Jeppesen, ibid., p. 25 [emphasis added].
 CrimethInc., Work, op. cit., Ref. 36, p. 250 [emphasis added].
 Rolling Thunder, no. 2, op. cit., Ref. 63, p. 18.
 Profane Existence, no. 13, (February 1992), quoted in O’Hara, The Philosophy of Punk, op. cit., Ref. 3, p. 40 [emphasis added].
 Jeppesen, ‘The DIY post-punk post-situationist politics of CrimethInc.,’ op. cit., Ref. 4, p. 40). Jeppesen describes this as ‘precarity activism’ and the footnote points to ‘www.precarity-map.net which maps out collectives, social centres, media, coordination networks, unions and militant research groups across Europe and in Australia’ (Jeppesen, ibid., p. 40, f.n.).
 CrimethInc., Work, op. cit., Ref. 36, p. 207.
 Ibid., p. 242 [emphasis added].
 Private communication with the author February/March 2018.
 CrimethInc., Days of War, Nights of Love, op. cit., Ref. 34, p. 39 [emphasis added].
 CrimethInc., Expect Resistance, op. cit., Ref. 35, p. 45.
 Ibid., p. 148.
 Rolling Thunder, no. 2, op. cit., Ref. 63, p. 10.
 Ibid., p. 17. In Work, CrimethInc. take this qualification even further, writing that ‘those who drop out don’t find themselves in another world—they remain in this one, plunging downward’ (CrimethInc., Work, op. cit., Ref. 36, pp. 311–312).
 ‘About Anarkismo.net,’ http://anarkismo.net/about_us [accessed 29 November 2014].
 Libcom, ‘libcom.org: an introduction,’ (11 September 2006), http://www.libcom.org/notes/about [accessed 29 November 2014].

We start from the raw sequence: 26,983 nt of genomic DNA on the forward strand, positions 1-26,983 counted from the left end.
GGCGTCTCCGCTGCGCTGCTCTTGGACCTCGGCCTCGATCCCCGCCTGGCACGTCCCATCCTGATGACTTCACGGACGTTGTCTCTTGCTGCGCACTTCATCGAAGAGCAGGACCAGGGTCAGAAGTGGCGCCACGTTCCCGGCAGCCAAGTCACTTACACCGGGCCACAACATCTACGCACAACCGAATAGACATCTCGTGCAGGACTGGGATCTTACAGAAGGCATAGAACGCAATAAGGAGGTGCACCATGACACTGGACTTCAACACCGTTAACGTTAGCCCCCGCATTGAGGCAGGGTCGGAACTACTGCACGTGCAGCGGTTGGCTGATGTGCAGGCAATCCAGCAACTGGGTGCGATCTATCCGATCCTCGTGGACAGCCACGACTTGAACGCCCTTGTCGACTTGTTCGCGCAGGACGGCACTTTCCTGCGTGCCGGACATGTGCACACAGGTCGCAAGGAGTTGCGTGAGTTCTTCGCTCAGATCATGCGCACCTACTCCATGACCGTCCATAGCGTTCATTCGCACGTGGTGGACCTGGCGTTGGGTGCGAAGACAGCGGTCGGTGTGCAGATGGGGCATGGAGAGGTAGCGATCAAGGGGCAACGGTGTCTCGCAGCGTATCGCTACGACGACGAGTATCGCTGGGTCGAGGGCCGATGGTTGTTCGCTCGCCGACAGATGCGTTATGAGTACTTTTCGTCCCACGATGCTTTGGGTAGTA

W, ‘Rethinking Crimethinc.,’ (4 September 2006), http://www.anarkismo.net/article/3664?condense_comments=true [accessed 10 November 2014].
 Ramor Ryan, ‘Days of Crime and Nights of Horror,’ posted by Steven, (4 April 2011), (first published in Perspectives on Anarchist Theory, not dated), https://libcom.org/library/days-crime-nights-horror-ramor-ryan [accessed 10 November 2014].
 AK Thompson, Black Bloc White Riot. Anti-Globalization and the Genealogy of Dissent (Oakland, CA: AK Press, 2010), p. 95.
 W, ‘Rethinking Crimethinc.,’ op. cit., Ref. 103, quoted in Thompson, Black Bloc White Riot, op. cit., Ref. 105, endnote 22, p. 174.
 Ryan, ‘Days of Crime and Nights of Horror,’ op. cit., Ref. 104.
 W, ‘Rethinking Crimethinc.,’ op. cit., Ref. 103.
 To their credit, CrimethInc. engage very generously with these decidedly ungenerous attacks, writing in conciliation with their critics, that ‘[t]he focus on lifestyle as an end in itself among passive consumers of CrimethInc. literature … has maddened its authors as well’ (Rolling Thunder, no. 3, op. cit., Ref. 38, p. 111).
 Bookchin, Social Anarchism or Lifestyle Anarchism, op. cit., Ref. 9.
 Class War, (c. April 1985). Not numbered, undated, n.p.
 Class War, (c. August 1986). Not numbered, undated, n.p.
 Class War, no. 73, (summer 1997), p. 8.
 Class War Federation, Unfinished Business, op. cit., Ref. 29, p. 80 [emphasis added].
 Ibid., pp. 78–79.
 Ibid., p. 101 [emphasis added].
 As it is termed by Davis in ‘Social Anarchism or Lifestyle Anarchism,’ op. cit., Ref. 9, p. 62. He continues: ‘Its defining characteristic is the recognition that the liberation of everyday life is an essential component of the anti-authoritarian revolutionary change’ (Davis, ‘Social Anarchism or Lifestyle Anarchism,’ ibid., p. 63).
 Diane Morgan, ‘Saint-Simon, Fourier, and Proudhon, “Utopian” French Socialism,’ in Tom Nenon (ed.), Vol. I (1780–1840) History of Continental Philosophy (Dublin: Acumen Press, 2010), p. 302.
 Nicolas Walter, About Anarchism (London: Freedom Press, 1969 ), p. 30.
 Roger Sabin, ‘Interview with Stephen Duncombe and Maxwell Tremblay, editors of White Riot: Punk Rock and Politics of Race,’ in Punk and Post-Punk, 1, 1 (2012), p. 107.
 Henri De Lubac, The Un-Marxian Socialist (London: Sheed and Ward, 1948), p. 165.